Photo-credit: LianeM – Fotolia.com
“We expect the unexpected”, the motto of a hotel in the US where I stayed recently.
Our meteorological winter applications follow a similar principle. Will it come or not? Early or late? Does the old farmer’s wisdom still apply? Will the cost of a ton of salt again rise to a record of over €300 because the need was underestimated and the price increases dramatically when demand is strong?
We’re now in the 4th quarter of 2012 and there’s already frost in early October in our local microclimate, the first snow is expected in Moscow any day now, and new road ice information systems are being hectically installed along the eastern seaboard of the US.
In central Europe, we’ve come to expect good driving conditions on roads in just about any weather conditions. Postponing events for winter storms is done only in dire situations. The high expectations we have of public winter services requires know real-time traffic weather conditions not only on highways, but also in cities and on main roads. This data is then used to make reliable short-term forecasts (now casting) for all highway stretches. This is the pre-requisite for planning preventive winter road maintenance to avoid slippery conditions caused by frost, snow, and ice.
Measured data from all sixteen German states from more than 1,200 traffic weather stations, found predominantly on highways, is transmitted in a uniform (TLS-) format to roads offices around the nation. The data centers exchange data with the German Weather Service in Offenbach, which determines the forecast for the specific locations and reports it back to the states. Each state has a data center (MDSS = Management Decision Support System), which maps the respective organization and triggers alarms and actions.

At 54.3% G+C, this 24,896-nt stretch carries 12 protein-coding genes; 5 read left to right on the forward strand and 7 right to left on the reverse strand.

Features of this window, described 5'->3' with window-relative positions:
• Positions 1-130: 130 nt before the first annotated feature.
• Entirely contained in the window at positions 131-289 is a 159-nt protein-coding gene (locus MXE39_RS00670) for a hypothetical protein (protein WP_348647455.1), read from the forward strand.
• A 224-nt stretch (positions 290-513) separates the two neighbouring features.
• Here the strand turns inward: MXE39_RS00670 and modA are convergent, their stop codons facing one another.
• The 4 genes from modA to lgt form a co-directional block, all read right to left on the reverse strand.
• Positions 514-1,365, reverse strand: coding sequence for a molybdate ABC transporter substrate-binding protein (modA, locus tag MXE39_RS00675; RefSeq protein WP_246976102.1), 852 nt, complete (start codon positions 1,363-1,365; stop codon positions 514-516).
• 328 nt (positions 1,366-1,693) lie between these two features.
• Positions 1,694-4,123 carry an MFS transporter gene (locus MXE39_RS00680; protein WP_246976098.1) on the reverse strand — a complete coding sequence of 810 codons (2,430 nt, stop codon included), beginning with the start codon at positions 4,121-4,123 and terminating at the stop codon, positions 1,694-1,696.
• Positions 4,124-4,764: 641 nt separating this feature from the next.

In addition, there are many independent monitoring networks with warning systems at the local level not linked to the SWIS System.
» SWIS External Data Collection Technology
In the past, meteorological sensor technology to measure wind, air temperature, humidity, calculated dew point temperature, precipitation type and intensity, and visibility was found only in sensors built into the highway surface, but recent years have seen the introduction of a new technology which works without actually touching the surfaces. The similarities and differences will be briefly discussed below.
» Built-In Sensors
Whether passive or active sensor technology or all-in-one (active and passive combined), the sensors are usually relatively compact, with a diameter of about 10-12 cm and an installation depth of about 5 cm. In Germany, it is recommended this sensor technology be installed in the center of the fast lane where wintery road conditions remain critical the longest. The installed sensors measure from the bottom up.
Passive sensors can take care of all measuring tasks in one unit, with several sensor elements installed in the open facing the road to be evaluated by a smart sensor microprocessor.
Typical results include the road surface temperature, one or more readings of temperatures below the surface, water film level, road conditions, and the temperature where the road surface will freeze. Passive sensors use the salt content in the surface precipitation to calculate the current freezing temperature. If different salt mixtures are used (NaCl, MgCl, CaCl), the use of active road sensors is recommended. This applies also to liquid de-icing agents at airports, which frequently work without salt components.